The next series of The Thick of It is, apparently, some way off yet, but political comedy is thriving this year already if the responses – both journalistic and political – to the Oldham East and Saddleworth by-election are anything to go by. For the record, Labour won this seat in May by just 103 votes, with the Lib Dems coming second. Unfortunately, the Labour MP was the odious Phil Woolas whose musical instrument of choice is the dog whistle. Mr Woolas concocted a pack of outright lies about his Lib Dem opponent, who cried foul and won in the courts. Exit Mr Woolas, enter just about anyone who’s anyone in British politics onto the streets of Oldham (solid Labour) and neighbouring pretty villages (Lib Dem and Tory) in order to contest this first by-election since the election and thus, inevitably, political barometer – and in an interesting marginal that could have gone three ways to boot. You can see the actual results from last night here.

So, enough of the back-story. The first comedians off the blocks were the BBC’s own Lana Kuenssberg and Micheal Crick on Newsnight. Both were heard to say, on national television, that things were ‘pretty tight’ and Labour were nervous. Well, if winning by 10% is ‘tight’ I’d hate to think what these two consider a walkover; maybe even the 99.9% victories enjoyed by certain Arab dictators would struggle to qualify.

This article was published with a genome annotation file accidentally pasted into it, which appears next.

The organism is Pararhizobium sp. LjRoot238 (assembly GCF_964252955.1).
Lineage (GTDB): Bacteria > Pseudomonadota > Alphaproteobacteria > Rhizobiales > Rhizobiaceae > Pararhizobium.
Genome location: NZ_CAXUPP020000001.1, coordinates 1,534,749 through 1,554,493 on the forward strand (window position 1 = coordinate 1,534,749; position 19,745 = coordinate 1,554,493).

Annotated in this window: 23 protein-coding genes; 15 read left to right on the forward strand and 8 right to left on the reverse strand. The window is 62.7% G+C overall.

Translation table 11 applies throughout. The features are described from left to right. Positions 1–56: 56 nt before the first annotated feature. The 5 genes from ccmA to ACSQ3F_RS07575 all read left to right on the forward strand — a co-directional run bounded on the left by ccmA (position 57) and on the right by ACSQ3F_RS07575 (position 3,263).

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I have to admit that when I first found out that Alan Johnson had been chosen by Ed Miliband as his Shadow Chancellor, I was more than a little disappointed. I had voted for Ed because he seemed like a guy who would be bold, and nothing could have been bolder than appointing Yvette Cooper as the first female shadow Chancellor.

On reflection, however, I think I may have been a little unfair. His choice, it seems to me, displays not just tactical cleverness but also strategic acumen. Alan Johnson is a popular guy, not just in the party but also among the electorate, and appointing him sends a clear signal that Ed Miliband is determined to deal, first and foremost, with the inevitable Tory attempt to brand him as ‘Red Ed’. Ed Balls, even Yvette Cooper, his wife, would have been grist to that particular mill given Balls’ opposition to Alistair Darling’s slower deficit reduction plan, never mind the Chancellor’s (I happen to think Balls is right, but there you go). Johnson, a ‘Blairite’ in the political journalist’s lexicon, confronts the charge head-on and neutralizes it.

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